By Johnny Walker
Friday night’s edition of Showtime’s Shobox: The Next Generation was part of a free programming block designed to lure people into subscribing to the cable network, but even hard-core boxing fans, never mind the casual sports viewer, might have had trouble lasting through the two far less than scintillating fights shown this evening.
In the opening bout of the Shobox card, broadcast from Fantasy Springs Casino in Indio California, light middleweight Daquan Arnett moved to 10-0 with an uneventful eight-round unanimous decision win over Brandon Quarles (10-1-1, 2 KO).
The bout was marked by long periods with the men leaning on each other and holding, as Quarles constantly pressed to get inside. Quarles landed some hard right hand shots in rounds two, three and four, and that was about it for clean punching. Arnett was hardly more impressive, grunting in an annoying Maria Sharapova style as he threw each shot and even switching to the southpaw stance to no great effect.
Things got so bad that referee Ray Corona admonished both fighters after breaking up a clinch early in round six: “You’re on TV, you want to look like this?”
Corona’s message failed to motivate the fighters, however, and pretty soon boos were ringing out from the frustrated boxing fans in attendence. Round seven saw more holding and leaning and more booing. Corona had finally had enough and docked Quarles a point for holding, though to be fair both fighters were equally culpable.
Both fighters’ corners called for more intensity in the final round, but another wrestling match broke out instead, and the fans angrily booed once more.
Finally this dull and ugly fight came to a merciful end, and Arnett was judged the winner by scores of 78-73, 77-74 and 76-75.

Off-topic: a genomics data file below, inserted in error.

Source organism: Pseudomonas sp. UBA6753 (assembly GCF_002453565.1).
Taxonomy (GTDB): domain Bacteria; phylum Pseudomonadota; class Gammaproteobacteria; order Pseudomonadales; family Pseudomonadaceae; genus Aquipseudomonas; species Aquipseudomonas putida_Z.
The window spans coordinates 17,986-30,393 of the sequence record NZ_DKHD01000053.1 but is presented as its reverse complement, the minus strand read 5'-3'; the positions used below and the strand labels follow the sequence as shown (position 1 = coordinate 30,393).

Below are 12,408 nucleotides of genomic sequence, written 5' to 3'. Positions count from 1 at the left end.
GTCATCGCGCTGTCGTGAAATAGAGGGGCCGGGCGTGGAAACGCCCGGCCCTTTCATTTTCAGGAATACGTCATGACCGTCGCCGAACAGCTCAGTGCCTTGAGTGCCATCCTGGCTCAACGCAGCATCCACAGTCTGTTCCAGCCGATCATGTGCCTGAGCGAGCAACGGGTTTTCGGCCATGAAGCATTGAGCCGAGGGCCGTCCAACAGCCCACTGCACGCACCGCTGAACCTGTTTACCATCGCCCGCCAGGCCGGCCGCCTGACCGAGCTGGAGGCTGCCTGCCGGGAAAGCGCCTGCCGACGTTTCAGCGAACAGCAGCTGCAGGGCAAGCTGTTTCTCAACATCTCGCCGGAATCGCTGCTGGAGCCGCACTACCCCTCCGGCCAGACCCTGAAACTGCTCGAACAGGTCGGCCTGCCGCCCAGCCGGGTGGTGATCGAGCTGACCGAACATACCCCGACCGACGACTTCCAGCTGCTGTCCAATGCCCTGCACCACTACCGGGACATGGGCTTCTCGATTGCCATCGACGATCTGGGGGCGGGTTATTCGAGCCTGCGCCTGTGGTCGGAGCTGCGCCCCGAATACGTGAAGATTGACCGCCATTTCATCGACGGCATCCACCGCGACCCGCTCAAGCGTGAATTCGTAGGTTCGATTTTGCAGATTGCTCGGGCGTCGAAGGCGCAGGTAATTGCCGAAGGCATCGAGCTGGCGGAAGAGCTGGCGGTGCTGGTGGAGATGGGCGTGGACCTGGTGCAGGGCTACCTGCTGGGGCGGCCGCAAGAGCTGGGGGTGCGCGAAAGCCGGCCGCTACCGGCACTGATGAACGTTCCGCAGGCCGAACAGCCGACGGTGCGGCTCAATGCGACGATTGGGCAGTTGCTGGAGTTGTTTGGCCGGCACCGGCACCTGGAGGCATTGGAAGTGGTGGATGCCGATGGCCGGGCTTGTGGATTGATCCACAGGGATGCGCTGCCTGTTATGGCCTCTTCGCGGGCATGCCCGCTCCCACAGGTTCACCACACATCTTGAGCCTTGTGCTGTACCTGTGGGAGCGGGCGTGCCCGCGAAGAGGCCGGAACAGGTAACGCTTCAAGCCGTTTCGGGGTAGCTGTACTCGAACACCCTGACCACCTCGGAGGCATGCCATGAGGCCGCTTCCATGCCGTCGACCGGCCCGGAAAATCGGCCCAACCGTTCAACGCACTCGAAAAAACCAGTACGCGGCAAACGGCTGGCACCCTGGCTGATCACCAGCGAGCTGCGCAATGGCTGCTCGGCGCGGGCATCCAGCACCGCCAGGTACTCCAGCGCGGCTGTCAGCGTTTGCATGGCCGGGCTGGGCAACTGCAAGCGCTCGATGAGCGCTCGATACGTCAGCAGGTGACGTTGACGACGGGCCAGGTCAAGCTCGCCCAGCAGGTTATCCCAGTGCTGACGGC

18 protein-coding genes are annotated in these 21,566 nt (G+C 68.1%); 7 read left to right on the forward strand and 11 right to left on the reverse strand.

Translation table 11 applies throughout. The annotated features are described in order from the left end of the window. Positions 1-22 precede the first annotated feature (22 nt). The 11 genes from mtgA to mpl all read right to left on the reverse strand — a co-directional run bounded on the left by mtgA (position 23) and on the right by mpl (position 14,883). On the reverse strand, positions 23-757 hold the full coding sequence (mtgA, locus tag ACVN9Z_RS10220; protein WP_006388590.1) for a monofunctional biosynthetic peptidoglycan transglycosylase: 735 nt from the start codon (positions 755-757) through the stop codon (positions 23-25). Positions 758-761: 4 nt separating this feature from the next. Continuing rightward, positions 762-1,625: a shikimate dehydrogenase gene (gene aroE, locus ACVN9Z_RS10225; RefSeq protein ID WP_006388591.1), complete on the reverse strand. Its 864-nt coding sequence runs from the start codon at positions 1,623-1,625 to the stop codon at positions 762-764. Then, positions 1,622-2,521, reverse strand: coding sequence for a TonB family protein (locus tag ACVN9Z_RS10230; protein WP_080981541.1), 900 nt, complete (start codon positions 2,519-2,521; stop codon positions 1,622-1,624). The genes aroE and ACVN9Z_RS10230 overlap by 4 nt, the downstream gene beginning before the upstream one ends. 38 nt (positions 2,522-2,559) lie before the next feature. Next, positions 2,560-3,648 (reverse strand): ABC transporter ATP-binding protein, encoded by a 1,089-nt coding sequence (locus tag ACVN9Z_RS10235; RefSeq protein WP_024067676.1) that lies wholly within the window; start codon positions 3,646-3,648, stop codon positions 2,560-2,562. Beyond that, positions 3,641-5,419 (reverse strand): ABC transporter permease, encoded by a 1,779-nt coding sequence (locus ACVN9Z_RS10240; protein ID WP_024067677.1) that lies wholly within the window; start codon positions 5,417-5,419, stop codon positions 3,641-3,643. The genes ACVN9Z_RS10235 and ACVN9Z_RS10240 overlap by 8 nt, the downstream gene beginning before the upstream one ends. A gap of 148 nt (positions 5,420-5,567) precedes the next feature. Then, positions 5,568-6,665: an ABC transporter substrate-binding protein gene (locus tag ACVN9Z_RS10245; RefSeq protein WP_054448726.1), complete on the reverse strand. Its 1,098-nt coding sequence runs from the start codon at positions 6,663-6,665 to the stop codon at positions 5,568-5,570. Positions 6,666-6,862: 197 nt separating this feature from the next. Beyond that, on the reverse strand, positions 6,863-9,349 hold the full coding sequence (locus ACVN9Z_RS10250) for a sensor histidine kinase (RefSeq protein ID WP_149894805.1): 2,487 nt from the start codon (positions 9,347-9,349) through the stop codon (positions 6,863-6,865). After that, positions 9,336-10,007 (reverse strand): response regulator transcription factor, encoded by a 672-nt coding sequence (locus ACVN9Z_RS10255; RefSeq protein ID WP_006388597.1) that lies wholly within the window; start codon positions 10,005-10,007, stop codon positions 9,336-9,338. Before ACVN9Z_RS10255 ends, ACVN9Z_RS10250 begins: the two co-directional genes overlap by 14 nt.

Surely the thinking among viewers was that the next fight, featuring featherweights Ronny Rios and Rico Ramos (say that 10 times fast), could only be better than the opener. And it was, but only barely.
The opening rounds of this one were also turgid, with Rios controlling what little action there was from the center of the ring while Ramos circled around him. At times the bout had the feel of a glorfied sparring session, with neither man seeming particularly motivated to take matters into his own hands once and for all. Things were so slow in round two that the punch connects were a mere 9-7, with Rios having the edge.
A flurry at the end of round five by both fighters seemed to finally jar them awake, and the pace began to pick up. Rios started to pound Ramos to the body with authority in round six, mixing in some uppercuts and overhand rights. By round seven, Rios seemed to be in complete control, but then, typically for this bout, another spell of inertia set in, and round eight saw Ramos score with a couple of hard shots with only 10 punches landed in the stanza overall.
Ramos kept his momentum going in round nine, picking up the pace and pressing the action with some flurries. But in the final round, both men seemed to run out of gas, leading to them standing at a distance and striking poses like two statues when they should have each been trying desperately for the win. The crowd was stunned by this absurd turn of events and began to boo. No doubt both fighters were happy to hear the final bell.
For his efforts, Ronny Rios (20-0) was judged the winner by scores of 100-90, 97-93 and 96-94, the perfect score perhaps being a bit unfair to Ramos, who falls to 21-2 with the loss.